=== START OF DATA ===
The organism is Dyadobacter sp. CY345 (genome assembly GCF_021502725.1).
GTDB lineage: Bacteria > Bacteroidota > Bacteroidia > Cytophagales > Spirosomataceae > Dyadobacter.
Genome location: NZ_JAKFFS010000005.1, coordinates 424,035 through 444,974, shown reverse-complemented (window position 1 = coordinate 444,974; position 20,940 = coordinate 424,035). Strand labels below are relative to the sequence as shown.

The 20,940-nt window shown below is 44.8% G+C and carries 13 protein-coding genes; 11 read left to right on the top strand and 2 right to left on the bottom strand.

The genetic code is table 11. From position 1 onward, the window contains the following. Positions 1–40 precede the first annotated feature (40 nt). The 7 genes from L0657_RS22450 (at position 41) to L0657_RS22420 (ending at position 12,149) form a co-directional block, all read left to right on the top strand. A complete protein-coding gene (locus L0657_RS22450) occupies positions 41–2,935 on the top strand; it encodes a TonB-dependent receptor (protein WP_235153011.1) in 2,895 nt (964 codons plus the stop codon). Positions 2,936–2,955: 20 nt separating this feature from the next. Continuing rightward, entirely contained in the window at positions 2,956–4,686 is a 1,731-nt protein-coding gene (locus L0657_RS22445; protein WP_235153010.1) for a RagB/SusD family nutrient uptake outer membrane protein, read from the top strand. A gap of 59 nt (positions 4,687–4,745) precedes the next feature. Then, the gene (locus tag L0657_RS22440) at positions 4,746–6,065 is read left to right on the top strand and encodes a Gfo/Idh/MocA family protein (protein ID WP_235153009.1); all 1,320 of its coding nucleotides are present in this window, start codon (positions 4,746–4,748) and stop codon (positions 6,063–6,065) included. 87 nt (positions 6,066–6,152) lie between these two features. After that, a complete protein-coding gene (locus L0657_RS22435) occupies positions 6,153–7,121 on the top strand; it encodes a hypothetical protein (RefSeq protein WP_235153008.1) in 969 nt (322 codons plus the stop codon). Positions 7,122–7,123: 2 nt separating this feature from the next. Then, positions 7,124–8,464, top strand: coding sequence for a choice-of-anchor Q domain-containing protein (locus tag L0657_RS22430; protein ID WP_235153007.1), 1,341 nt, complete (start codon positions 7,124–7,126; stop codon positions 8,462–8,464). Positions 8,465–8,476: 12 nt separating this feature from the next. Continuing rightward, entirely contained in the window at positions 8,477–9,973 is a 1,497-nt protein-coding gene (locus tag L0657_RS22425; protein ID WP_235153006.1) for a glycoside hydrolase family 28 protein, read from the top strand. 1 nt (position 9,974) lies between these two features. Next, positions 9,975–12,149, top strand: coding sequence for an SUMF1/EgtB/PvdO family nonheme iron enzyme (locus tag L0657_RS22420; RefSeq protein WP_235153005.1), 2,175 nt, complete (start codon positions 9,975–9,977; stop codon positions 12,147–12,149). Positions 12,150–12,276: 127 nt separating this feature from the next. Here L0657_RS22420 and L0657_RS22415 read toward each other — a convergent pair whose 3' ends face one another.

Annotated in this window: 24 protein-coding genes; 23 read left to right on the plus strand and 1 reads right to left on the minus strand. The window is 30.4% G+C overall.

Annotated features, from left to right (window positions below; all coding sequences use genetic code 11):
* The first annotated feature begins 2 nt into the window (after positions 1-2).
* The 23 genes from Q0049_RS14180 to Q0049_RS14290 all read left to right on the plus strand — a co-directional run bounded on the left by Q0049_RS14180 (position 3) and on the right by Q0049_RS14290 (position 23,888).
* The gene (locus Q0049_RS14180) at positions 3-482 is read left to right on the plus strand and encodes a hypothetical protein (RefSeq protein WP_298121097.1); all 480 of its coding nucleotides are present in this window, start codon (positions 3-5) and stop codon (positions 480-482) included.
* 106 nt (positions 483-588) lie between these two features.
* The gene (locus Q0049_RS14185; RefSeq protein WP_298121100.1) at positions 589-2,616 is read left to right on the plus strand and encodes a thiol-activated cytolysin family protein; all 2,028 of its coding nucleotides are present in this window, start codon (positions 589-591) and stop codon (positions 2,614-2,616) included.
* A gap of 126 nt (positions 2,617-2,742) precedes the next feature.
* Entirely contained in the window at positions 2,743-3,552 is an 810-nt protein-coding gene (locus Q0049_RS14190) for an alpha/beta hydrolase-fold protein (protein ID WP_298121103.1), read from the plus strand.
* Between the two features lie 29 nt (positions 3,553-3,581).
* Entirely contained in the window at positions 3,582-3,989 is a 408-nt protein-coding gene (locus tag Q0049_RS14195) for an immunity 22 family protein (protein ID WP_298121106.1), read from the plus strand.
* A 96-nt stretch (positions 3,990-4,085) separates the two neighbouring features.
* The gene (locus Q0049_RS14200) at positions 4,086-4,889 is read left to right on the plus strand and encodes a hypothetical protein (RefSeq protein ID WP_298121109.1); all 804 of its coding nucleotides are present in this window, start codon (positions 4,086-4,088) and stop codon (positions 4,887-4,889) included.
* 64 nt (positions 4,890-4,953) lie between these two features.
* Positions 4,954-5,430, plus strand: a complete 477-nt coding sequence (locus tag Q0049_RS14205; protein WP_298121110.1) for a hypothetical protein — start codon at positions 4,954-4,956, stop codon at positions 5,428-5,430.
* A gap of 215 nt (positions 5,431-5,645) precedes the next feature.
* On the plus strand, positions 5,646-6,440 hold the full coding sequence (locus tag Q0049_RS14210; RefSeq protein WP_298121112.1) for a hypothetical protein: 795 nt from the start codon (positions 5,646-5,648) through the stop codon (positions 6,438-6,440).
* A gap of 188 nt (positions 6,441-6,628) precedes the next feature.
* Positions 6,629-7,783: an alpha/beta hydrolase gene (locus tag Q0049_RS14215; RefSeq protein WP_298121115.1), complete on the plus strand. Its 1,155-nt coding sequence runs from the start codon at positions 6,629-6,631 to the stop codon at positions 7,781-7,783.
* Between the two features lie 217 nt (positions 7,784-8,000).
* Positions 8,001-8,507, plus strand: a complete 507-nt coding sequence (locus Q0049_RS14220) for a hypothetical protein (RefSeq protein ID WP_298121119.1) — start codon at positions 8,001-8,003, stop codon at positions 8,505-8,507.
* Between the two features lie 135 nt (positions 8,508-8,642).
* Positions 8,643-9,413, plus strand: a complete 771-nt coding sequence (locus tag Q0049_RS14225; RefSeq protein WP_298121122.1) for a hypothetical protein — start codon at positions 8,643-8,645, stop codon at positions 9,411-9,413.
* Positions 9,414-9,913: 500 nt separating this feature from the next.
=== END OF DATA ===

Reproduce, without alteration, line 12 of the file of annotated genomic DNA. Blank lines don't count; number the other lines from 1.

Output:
* The gene (locus Q0049_RS14185; RefSeq protein WP_298121100.1) at positions 589-2,616 is read left to right on the plus strand and encodes a thiol-activated cytolysin family protein; all 2,028 of its coding nucleotides are present in this window, start codon (positions 589-591) and stop codon (positions 2,614-2,616) included.